If you were ever caught reading in low light, or using a torch under the bedcovers to read after lights-out, your parents might well have warned you that straining your eyes would damage your eyesight. Or perhaps you used to hear that it’s easy to spot the studious children at school because they were the ones who had spent so long with their head in a book that they had to wear glasses.
Whatever you heard, the warning that people shouldn’t read regularly in dim light is a familiar one. Carry out a quick internet search, though, and you’ll discover that this is apparently a myth. End of story? Not quite. When you dig a little deeper and look at the scientific evidence, the story becomes much more complex.
Let’s look at the basics first. Short-sightedness or myopia means that a person can easily see things that are close up, but objects in the distance such as the number on a bus or the menu board in a restaurant look blurry. Wearing glasses or contact lenses solves the problem, but it doesn’t answer the question of why some people develop short-sightedness in childhood while others don’t.
Our eyes are cleverly designed to adjust to different light levels. If you are trying to read in the gloom your pupils dilate in order to take in more light through the lens onto your retinas. Cells in your retina, called rods and cones, use this light to provide information to the brain about what you can see. If you are in a dark room, for instance, when you just wake up, this process allows you to become gradually accustomed to what initially feels like pitch-black darkness. If you switch a light on, it feels unbearably bright until your pupils have had time to readjust once more.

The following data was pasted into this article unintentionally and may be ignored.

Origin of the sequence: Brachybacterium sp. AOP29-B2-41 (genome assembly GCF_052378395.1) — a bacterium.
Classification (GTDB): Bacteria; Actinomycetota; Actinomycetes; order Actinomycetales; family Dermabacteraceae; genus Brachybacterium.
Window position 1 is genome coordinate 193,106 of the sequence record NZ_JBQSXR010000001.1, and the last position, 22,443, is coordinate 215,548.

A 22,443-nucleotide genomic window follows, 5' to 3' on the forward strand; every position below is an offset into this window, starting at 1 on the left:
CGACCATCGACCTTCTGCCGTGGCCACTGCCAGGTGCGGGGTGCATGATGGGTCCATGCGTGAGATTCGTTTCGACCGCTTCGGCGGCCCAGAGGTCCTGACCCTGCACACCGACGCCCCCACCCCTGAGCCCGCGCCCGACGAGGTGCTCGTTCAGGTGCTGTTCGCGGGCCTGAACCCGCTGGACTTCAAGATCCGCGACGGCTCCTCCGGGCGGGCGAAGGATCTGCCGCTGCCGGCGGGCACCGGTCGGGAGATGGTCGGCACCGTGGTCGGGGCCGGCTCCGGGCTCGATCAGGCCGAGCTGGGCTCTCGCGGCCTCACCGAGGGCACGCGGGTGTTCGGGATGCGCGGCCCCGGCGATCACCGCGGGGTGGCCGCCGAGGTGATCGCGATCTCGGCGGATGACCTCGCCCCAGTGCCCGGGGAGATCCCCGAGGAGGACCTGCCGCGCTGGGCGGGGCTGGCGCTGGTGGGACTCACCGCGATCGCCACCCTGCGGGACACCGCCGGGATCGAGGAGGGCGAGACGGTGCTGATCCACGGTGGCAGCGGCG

The same happens if you strain to read a book in dim light. Your eyes do adjust, but some people find the strain gives them a headache. Likewise when you look at something close-up like a book or some sewing, the eye adjusts, muscles lengthen the area known as the vitreous chamber – the gelatinous bulk of the eyeball that lies between the lens and the retina.